By: Neli Traykova

The increase in popularity of online gambling games has posed the question of whether online games violate state-specific anti-gambling laws.  Courts generally hold that online and app-based games are not gambling, as the tokens or points players rack up are not redeemable for cash.[1]The Ninth Circuit shook up the online gambling industry when it found that such online tokens can be considered a “thing of value” and, therefore, in violation of the state’s anti-gambling law.[2]

            The question arose in 2015 when Cheryl Kater brought a class action suit against Churchill Downs claiming that their Big Fish app is online gambling and thus violates Washington state’s anti-gambling laws.[3]  Kater argued that she should be able to recover the $1,000 she lost based on a Washington statute allowing “the plaintiff to recover money or anything of value lost from an illegal gambling game”.[4] Later in 2015, Kater added Big Fish Games Inc. to the lawsuit when the company took over the app from Churchill Downs.[5]  Following the Ninth Circuit’s 2018 decision that Kater can recover the money she spent on virtual chips as they are “a thing of value”, the appellate court revived the original class action filed against Big Fish.[6]  

In August of 2019, Big Fish responded to the revival of the 2015 class action suit by installing a pop-up in its online game that alerted users to a change in Big Fish’s terms and conditions.[7] The language of the terms was specific to the pending class action suit and by agreeing to the terms and conditions, users agreed to be excluded from any class action suits against Big Fish.[8]  The District Court allowed the pop-up with a change in the language, and the plaintiffs are persisting that the Ninth Circuit should hear the case.[9]

With the class action still pending, Washington state lawmakers threw a wrench into the process by proposing two bills regarding online gambling.[10]  House Bill 2720 and Senate Bill 6568, if passed, would find a person engaging in online gambling not entitled to recovery unless the game allows for the person to withdraw their winnings.[11] In the Big Fish case, players are not able to withdraw their winnings, therefore, these games are not covered by state specific gambling loss statutes.[12]  Passage of these bills will specifically exclude “online games of chance” from the “illegal gambling games” covered by the Money Lost at Gambling Act.[13]  Since the Senate and House proposed these bills as a clarification of existing law, rather than a change in the statute, it is unclear how such a clarification will affect the future of Kater’s class action.[14]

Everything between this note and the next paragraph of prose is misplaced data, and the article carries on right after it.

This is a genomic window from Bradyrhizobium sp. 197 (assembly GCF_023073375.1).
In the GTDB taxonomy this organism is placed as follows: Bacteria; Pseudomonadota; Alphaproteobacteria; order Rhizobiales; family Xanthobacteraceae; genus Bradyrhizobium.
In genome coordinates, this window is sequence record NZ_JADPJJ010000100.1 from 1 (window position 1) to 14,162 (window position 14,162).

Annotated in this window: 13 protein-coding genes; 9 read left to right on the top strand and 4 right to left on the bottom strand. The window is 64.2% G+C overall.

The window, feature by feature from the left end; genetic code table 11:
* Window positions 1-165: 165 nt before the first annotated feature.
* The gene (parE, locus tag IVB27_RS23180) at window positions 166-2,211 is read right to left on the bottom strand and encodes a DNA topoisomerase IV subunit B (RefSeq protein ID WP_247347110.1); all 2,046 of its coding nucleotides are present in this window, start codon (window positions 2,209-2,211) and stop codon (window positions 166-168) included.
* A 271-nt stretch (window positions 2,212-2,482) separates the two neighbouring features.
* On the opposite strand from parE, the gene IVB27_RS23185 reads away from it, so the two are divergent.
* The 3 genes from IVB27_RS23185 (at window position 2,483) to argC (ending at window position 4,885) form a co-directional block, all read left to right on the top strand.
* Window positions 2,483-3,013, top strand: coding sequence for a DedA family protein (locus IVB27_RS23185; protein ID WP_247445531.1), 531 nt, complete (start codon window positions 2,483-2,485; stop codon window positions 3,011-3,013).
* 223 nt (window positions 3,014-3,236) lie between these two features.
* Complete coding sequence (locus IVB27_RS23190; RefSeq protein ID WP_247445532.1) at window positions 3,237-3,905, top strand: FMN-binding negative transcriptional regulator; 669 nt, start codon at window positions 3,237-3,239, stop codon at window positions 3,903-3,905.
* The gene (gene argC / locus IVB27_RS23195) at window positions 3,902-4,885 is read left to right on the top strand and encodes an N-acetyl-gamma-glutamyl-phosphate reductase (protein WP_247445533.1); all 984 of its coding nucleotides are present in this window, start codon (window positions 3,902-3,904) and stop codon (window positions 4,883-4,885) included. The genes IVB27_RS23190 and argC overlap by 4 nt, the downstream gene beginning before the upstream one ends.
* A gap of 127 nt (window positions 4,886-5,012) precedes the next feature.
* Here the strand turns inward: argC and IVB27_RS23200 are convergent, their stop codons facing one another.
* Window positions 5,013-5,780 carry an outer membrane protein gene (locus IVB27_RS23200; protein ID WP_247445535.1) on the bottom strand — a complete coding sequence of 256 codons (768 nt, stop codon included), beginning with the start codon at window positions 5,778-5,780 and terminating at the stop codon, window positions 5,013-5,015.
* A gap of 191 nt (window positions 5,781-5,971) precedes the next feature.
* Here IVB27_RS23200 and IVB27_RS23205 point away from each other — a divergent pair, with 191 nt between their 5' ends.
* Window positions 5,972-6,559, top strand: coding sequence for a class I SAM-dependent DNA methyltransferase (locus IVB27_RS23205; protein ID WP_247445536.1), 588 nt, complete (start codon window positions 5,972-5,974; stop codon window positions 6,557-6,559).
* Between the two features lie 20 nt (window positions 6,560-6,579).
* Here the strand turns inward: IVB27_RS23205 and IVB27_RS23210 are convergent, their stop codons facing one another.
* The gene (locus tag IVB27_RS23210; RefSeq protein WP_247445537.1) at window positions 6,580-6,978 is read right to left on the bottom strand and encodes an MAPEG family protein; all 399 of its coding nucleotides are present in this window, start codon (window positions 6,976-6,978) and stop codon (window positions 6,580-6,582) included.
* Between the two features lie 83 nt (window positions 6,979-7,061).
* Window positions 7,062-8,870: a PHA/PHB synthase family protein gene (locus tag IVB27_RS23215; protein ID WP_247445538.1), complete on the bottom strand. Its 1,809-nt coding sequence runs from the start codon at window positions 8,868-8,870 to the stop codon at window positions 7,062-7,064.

Although it may be advantageous for states to exclude social casino games from gambling regulations to protect the broad video game and online gambling industries that bring jobs and tax revenue to the states, such classification poses a risk for consumers.[15]  Under this classification, players would be left with no remedy if they find themselves, in a similar place at Kater, with thousands of dollars in debt after spending real money for additional virtual tokes.[16]The decision whether to pass the Washington state bill and the future of the Big Fish class action will be an important precedent for the online gambling industry. 

[1]James Gatto, Courts are Dismissing Class Actions Involving Virtual Casinos, Law360, (Dec. 1, 2015, 11:16 AM)

[2]Kater v. Churchill Downs, 886 F.3d 784, 787-88 (9th Cir. 2018). 

[3] 786 (noting that Kater purchased and subsequently lost over $1,000 worth of chips through the online game).

[4] 789 (referring to the Washington Revenue Code).

[5]Ryan Boysen, Gamers Can’t Appeal Big Fish App Pop-Up Fight, Court Told, Law360, (Jan. 27, 2020, 10:03 PM)

[6] Kater 886 F.3d at 789; Zachary Zagger, Free Social Casinos Come Under Fire in Anti-Gambling Suits, Law360, (Apr. 26, 2019, 4:59 PM)

[7]Kater v. Churchill Downs, No. C15-0612-RBL, 2019 WL 6130844, at *2 (W.D. Wash. Nov. 19, 2019).

[8]Id. (noting that users were required to agree to the updated terms and conditions to continue using the app).

[9]Id.; Zachary Zagger, 9thCirc. Told It Can Wade into Big Fish App Pop-Up Fight, Law360, (Jan. 15, 2020, 10:04 PM)

[10]Zachary Zagger, Wash. Bills Aim to Stop Social Casino Illegal Gambling Suits, Law360, (Jan. 27, 2020, 9:47 PM)

[11] H.B. 2720, 66 Leg., Reg. Sess. (Wash. 2020); S.B. 6568, 66 Leg., Reg. Sess. (Wash. 2020). 

[12]Zagger, Wash. Bills Aim to Stop Social Casino Illegal Gambling Suits, supranote 8.




[16] See generally Kater v. Churchill Downs, 886 F.3d 784, 787-88 (9th Cir. 2018) (noting that Kater lost over $1,000 by purchasing virtual game tokens).

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